In both foreign and domestic policies, the Assad regime has typically pursued what seem from the outside to be contradictory policies at the same time. As one Syrian official once said when asked some years ago whether or not, in response to U.S. pressure, Syria would lash back, make concessions, or muddle through, and the official said Syria would do all three. They do this to hedge their bets on some occasions; on others, it may reflect different power-brokers within the regime advocating different policies. I believe the current situation is more of the latter than the former. The regime was clearly caught off guard by the rising intensity of the protests, and it has disastrously handled the situation in a schizophrenic and ultimately counter-productive fashion that has alienated much of the international community just at a time when Bashar al-Assad seemed to be rehabilitating his image from the dark days surrounding the assassination of former Lebanese Prime Minister Rafiq Hariri in 2005, and it has actually exacerbated the protests.
I believe Assad at first was truly interested in reform when he came to power, especially economic and administrative reform, and in this there have been some notable advances in Syria. But he became too comfortable with power, something I have noticed first-hand over the years in meeting with him, which is typical of even the most well-intentioned authoritarian leaders. He and his inner circle became invested in the status quo, and they were complacent, if not in a state of denial, to the underlying forces of change that has generated the Arab Spring across the region. If there is some sort of transitional phase where Assad oversees the transition, if he can survive internal opposition within his inner circle to this option if it avails itself, then Assad can have one last chance to somewhat rehabilitate his image and build something of a positive legacy. But the Syrian system put into place by the Assads, father and son, is not geared for this type of change. It is geared to react convulsively to challenges domestic, regional, and international. Its default condition is survival mode at all costs, and having done so and survived on numerous occasions in the past, Assad and his supporters probably believe they can do so again.
4. What makes Syria’s protest movement similar to other recent protest movements in the regime—Tunisia, Egypt, Yemen, Libya, Iran even—and what makes it different?
The Syrian protest movement is similar to that which has occurred in other countries in the Middle East in that the underlying causes were the same—i.e. socio-economic distress combined with years of frustration with restricted political space, political repression, and corruption. All of the movements seem to want some level of political pluralism, where the leaders are chosen and people have a say in politics and political decision-making. It is different in that the military-security forces of the Syrian regime have remained loyal, as their fate is tied with that of the leadership, as opposed to what happened in Egypt, Tunisia, Yemen, and Libya, when there were severe splits within the military-security apparatus if not outright abandonment of the leadership.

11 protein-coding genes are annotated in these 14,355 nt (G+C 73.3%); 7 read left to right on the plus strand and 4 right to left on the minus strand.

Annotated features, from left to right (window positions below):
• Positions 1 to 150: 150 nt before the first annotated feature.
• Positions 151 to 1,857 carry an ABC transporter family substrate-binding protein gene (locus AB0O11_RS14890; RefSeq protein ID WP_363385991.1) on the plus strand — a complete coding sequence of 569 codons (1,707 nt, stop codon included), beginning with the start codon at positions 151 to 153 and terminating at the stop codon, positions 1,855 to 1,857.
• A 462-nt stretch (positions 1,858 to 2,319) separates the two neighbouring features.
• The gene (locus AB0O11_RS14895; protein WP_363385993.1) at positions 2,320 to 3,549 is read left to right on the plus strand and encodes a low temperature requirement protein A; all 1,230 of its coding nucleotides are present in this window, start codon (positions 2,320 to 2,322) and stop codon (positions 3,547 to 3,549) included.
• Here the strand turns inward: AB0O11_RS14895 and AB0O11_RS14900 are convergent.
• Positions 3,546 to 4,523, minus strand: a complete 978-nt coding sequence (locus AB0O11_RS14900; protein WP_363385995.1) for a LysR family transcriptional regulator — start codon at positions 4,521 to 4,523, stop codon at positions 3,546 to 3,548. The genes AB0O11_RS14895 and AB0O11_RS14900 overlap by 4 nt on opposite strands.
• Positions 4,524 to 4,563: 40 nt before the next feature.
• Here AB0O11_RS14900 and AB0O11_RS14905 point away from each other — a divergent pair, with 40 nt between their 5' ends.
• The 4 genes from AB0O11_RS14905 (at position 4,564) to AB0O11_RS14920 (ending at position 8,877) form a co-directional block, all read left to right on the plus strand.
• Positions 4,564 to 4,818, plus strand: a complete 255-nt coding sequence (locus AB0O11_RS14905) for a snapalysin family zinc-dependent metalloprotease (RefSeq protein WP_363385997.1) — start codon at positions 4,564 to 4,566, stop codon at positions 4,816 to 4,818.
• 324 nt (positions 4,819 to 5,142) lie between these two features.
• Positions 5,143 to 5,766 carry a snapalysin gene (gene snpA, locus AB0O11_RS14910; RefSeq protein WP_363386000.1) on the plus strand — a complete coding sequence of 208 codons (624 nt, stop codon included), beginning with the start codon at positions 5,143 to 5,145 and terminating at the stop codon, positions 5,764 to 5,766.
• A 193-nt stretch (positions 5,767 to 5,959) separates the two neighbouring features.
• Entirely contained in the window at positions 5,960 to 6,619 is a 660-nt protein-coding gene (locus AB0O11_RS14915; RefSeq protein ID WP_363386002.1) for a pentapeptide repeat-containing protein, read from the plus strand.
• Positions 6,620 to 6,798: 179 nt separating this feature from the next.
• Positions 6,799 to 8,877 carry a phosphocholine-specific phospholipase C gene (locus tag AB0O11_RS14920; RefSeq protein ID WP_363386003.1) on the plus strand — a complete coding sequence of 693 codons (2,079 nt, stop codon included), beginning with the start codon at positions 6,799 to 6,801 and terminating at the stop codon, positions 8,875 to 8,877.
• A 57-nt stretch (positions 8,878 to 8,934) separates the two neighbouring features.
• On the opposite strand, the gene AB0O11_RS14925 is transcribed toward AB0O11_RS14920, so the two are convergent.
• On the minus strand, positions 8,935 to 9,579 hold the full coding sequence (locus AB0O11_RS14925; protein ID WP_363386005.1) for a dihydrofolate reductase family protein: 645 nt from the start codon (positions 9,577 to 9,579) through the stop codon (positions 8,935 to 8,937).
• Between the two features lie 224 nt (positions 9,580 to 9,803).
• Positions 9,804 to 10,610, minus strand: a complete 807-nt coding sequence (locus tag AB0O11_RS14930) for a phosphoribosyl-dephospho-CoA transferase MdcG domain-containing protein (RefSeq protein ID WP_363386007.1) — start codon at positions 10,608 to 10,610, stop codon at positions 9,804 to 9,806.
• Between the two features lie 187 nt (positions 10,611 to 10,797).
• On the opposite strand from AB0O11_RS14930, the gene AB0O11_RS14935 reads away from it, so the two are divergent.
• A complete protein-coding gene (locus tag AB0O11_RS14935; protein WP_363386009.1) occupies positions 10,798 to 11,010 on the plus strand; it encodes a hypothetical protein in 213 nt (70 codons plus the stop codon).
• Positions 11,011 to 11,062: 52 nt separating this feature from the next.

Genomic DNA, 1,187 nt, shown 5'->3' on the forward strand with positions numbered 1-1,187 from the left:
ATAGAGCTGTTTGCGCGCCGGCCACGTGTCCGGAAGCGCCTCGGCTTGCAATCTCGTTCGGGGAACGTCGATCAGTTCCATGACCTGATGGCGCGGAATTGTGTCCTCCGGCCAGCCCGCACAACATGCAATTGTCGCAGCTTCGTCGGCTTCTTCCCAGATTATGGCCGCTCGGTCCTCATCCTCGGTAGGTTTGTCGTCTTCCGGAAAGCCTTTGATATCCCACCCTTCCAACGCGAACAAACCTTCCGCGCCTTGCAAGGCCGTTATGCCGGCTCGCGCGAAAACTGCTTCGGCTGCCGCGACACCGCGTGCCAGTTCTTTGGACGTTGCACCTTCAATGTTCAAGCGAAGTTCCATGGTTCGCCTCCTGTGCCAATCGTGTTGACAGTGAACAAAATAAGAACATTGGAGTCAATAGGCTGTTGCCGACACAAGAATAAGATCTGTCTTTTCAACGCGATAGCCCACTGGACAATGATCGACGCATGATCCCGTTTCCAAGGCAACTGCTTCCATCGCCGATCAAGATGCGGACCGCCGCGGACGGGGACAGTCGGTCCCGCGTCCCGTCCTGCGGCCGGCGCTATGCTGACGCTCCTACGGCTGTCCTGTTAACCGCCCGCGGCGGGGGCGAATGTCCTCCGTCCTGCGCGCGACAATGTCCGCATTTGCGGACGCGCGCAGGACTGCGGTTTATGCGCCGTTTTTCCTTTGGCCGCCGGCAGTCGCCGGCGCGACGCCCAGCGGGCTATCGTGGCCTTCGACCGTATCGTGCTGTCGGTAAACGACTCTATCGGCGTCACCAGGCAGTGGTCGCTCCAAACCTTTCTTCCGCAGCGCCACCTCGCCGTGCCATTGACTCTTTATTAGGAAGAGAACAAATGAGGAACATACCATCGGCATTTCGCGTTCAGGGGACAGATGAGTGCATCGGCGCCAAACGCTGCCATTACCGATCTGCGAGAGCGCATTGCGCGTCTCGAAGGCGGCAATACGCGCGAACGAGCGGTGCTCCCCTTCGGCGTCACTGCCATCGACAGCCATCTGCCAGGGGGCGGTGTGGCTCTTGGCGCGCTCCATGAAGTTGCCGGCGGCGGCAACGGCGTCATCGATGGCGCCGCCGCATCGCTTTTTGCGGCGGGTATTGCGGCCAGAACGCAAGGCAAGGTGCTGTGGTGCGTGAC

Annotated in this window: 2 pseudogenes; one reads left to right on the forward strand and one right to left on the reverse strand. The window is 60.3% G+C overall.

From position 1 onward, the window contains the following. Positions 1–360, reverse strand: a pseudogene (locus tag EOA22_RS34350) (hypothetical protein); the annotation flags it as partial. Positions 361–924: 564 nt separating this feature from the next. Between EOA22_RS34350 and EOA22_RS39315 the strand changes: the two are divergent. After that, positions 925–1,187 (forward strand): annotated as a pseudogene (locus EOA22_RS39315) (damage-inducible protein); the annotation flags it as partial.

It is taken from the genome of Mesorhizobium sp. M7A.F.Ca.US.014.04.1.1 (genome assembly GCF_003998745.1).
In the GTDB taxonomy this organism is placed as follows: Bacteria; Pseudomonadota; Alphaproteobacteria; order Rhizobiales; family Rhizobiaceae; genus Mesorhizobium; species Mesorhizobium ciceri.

At this point the Syrian regime would probably like to replicate what happened in Iran in 2009, but it does not have the capability to do so in the short term. Also, the Syrian population is more sectarian ethnically and religiously than the other Arab states that have been convulsed by the Arab spring, thus adding a heterogeneity to the equation that mitigates against a unified opposition movement while presenting the regime with the opportunity to play different sectarian elements off against one another, while all along stoking the notion that the regime is all that stands between stability and chaos, like that which occurred in Iraq when the central authority was precipitously removed in 2003.
5. What do you think a post-Assad Syria would likely look like? Does the West, and Israel especially, legitimately have more to fear from a post-Assad Syria than it does from the present Syria?
This is the singular question, one that no one can answer with confidence. Will a post-Assad Syria break apart into sectarian chaos and civil war that could spill over across the borders into Lebanon, Iraq, Turkey, and even Israel, thus destabilizing the entire region? Or will the Syrian population’s penchant for political quietism and stability trump fissiparous pressures? Most of the international community, including the United States, have seemed to have wanted to err on the side of caution, hoping against hope perhaps that Assad will do what is necessary in terms of reform that will take the US, U.N., and others off the hook regarding being compelled to adopt more assertive action while bogged down in Libya and by financial restraints. Some may say they are not afraid of a post-Assad Syria, that getting rid of a key Iranian ally which would also weaken Hizbullah and Hamas, is worth the risk; however, no one really knows, and even though the Syrian regime gets mileage out of those who advocate caution, there are too many ready examples in the Middle East of state failure and societal breakdown when authoritarian regimes are removed in what were artificially constructed states with minimal national identity and cohesion, a condition the authoritarian regimes in large measure helped bring about precisely to secure and remain in power.
Syria and the U.S. in recent years have actually cooperated in securing the Syrian-Iraqi border against insurgents entering into Iraq. If Syria implodes, or even if there is a period of political uncertainty associated with little to no central control, insurgent activity from Syria into Iraq could increase dramatically at a very sensitive time in Iraq when the U.S. is withdrawing its troops and the Iraqi government is teetering and desperately trying to consolidate power. These are some of the specific considerations that countries who have direct interests in the region have, leading to the somewhat restrained response to the Syrian situation. Syria’s location is both a curse and an advantage in this case.